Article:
NEW YORK (Reuters) - U.S. natural gas reserves increased by the most in history last year, and crude reserves also rose, as companies drilled frantically into shale rock formations with new technology, the Energy Information Administration said in an annual report on Tuesday.
U.S. net proved natural gas reserves rose 11 percent, or 28.8 trillion cubic feet (tcf), in 2009 to total 284 tcf, underscoring the dramatic impact that new gas pumped from shale rock formations is having on world energy supply.
Louisiana, whose statewide reserves grew quickest, saw its economically viable gas reserves surge by 77 percent, or 9.2 tcf, led by developments in its Haynesville Shale.
U.S. net proved crude oil reserves rose 9 percent, or 1.8 billion barrels, to 22.3 billion barrels in 2009. Texas saw its proved oil volumes rise most, by 529 million barrels, or 11 percent.
North Dakota, home of the oil-rich Bakken Shale formation, saw its reserves jump by a whopping 83 percent, or 481 million barrels.
“These increases demonstrate the possibility of an expanding role for domestic natural gas and crude oil in meeting both current and projected U.S. energy demands,” EIA researchers said in their report.
Proved reserves -- which now stand at the equivalent of 12 years of gas consumption and 3.3 years of oil demand -- represent energy supplies that are extensively charted out and could be tapped under current market conditions. Total recoverable reserves, however, can be far higher.
The addition of 47.6 tcf in new proved gas reserves was the sharpest on record and caps seven straight years of increases, EIA said. It was led by gas from shale rock formations, such as Haynesville, where advances in horizontal drilling and hydraulic fracturing have unlocked vast new energy potential.
As the cost of tapping gas fell, reserves were added even though prices of U.S. natural gas futures fell sharply last year, by an average of 32 percent, according to EIA’s calculations. Burgeoning supplies of the fuel contributed to the price rout.
The expansion in crude and liquids reserves came largely as a function of a rise in U.S. oil prices over the course of 2009. Based on price levels at the beginning of each month, oil futures averaged $61.08 a barrel last year, up 37 percent from 2008, EIA said. That rise prompted oil companies to shift more oil reserves into the “proved” category, which is contingent on viable economics for their production, EIA said.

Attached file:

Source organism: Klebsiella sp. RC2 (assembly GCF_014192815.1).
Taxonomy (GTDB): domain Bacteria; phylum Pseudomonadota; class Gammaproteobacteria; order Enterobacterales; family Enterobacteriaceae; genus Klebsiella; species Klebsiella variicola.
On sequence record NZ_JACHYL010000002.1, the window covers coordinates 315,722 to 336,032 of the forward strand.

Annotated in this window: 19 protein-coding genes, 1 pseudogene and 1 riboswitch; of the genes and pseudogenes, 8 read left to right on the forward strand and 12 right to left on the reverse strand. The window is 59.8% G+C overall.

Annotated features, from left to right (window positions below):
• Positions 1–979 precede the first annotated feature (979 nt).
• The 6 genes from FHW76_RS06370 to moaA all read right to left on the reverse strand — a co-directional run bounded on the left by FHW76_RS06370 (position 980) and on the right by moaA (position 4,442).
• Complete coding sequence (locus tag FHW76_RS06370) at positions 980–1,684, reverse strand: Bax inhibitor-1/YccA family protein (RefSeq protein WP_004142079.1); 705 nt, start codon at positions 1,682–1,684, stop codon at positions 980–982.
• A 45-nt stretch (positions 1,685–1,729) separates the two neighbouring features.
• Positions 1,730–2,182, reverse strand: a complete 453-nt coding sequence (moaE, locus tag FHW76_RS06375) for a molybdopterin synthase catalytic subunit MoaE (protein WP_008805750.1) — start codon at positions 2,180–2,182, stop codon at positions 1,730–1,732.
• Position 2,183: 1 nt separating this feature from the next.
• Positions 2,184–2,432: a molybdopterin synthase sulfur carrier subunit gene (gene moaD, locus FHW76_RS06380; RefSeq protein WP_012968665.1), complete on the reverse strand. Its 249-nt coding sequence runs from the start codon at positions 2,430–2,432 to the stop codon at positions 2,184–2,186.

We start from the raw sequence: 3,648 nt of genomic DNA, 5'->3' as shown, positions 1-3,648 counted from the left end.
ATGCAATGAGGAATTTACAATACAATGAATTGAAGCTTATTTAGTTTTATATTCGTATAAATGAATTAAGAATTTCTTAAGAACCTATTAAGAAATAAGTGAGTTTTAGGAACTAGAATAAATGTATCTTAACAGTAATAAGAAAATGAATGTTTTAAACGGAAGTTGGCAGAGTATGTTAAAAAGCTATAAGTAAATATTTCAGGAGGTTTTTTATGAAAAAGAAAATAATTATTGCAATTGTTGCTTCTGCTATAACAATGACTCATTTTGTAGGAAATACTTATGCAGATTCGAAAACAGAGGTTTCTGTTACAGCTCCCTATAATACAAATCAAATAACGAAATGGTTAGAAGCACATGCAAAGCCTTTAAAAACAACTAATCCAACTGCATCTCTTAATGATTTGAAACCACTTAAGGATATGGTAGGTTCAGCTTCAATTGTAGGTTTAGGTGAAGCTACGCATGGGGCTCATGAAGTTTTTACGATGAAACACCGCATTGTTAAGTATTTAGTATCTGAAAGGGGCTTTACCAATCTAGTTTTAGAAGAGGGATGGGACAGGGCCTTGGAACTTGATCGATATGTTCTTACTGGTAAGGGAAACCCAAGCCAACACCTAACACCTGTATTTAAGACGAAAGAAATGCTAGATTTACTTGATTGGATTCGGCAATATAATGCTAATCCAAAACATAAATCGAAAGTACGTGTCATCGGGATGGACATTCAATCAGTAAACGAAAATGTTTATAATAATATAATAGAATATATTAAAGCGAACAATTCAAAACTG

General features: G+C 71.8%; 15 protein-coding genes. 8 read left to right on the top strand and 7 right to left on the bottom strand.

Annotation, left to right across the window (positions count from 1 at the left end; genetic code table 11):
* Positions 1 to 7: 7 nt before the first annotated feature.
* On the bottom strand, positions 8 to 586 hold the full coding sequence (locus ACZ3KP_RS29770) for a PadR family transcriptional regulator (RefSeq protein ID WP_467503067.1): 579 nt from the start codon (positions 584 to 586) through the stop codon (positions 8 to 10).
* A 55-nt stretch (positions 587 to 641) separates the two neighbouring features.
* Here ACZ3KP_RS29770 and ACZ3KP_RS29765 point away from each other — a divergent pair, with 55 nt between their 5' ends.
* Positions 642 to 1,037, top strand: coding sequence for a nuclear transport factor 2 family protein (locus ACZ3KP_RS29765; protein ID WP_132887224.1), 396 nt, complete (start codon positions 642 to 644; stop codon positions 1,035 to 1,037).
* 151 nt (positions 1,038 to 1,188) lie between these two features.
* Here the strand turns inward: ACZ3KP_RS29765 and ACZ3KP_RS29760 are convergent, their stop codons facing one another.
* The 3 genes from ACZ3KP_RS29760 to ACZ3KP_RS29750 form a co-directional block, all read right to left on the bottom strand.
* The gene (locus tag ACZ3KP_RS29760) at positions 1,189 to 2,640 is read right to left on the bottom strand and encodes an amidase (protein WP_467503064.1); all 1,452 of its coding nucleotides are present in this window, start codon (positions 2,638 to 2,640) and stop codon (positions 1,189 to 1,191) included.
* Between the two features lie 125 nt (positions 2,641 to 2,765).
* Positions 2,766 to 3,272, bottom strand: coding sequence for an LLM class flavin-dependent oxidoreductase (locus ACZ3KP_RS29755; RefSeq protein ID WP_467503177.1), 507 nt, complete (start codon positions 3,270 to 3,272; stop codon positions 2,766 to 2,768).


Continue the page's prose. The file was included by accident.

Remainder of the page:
About 1,200 companies, including the largest domestic operators, were included in the EIA proved reserves survey.
The rise in proved crude reserves came after 2008 reserves dipped by 10.3 percent, their largest drop in 32 years. Natural gas proved reserves had risen 2.9 percent in 2008.
Shale gas development in Arkansas, Texas, Oklahoma and Pennsylvania supported the reserves increase. The Fayetville and Marcellus shale plays in Arkansas and Pennsylvania, respectively, nearly doubled their reserves in the reporting period.
Hydraulic fracturing technologies originally used to tap gas but now increasingly used to tap crude and liquids from shale plays helped boost crude oil reserves. All major oil production regions saw reserves rise, including California, Alaska and the Gulf of Mexico Federal Offshore area, EIA said.
While the reserves boost is promising for U.S. energy supplies, it has also helped push natgas futures down further in 2010. They have fallen nearly 25 percent, by far the biggest loser of 2010 on the Reuters-Jefferies CRB Index of 19 commodities.
On Tuesday, January natgas futures slid 3 cents to settle at $4.18 per million British thermal units.
EIA’s estimates of U.S. 2009 proved natural gas reserves were 16 percent higher than the 244.7 trillion cubic feet BP said are viably recoverable in the U.S. in the Statistical Review of World Energy report it published last June.
EIA’s annual report also showed that British oil giant BP Plc remained the largest reserve holder and proprietary producer of both oil and gas in the United States last year.
The company, whose Macondo offshore prospect was the site of the biggest U.S. oil spill in history this year, owned 3.07 billion barrels of proved U.S. crude reserves and 15.2 trillion cubic feet of proved natural gas at the end of 2009.
Proved reserves are volumes of oil and natural gas that can be recovered in the near future from known reservoirs with a reasonable certainty using existing technology and under current economic conditions.
Additional reporting by Eileen Moustakis; Editing by Marguerita Choy and David Gregorio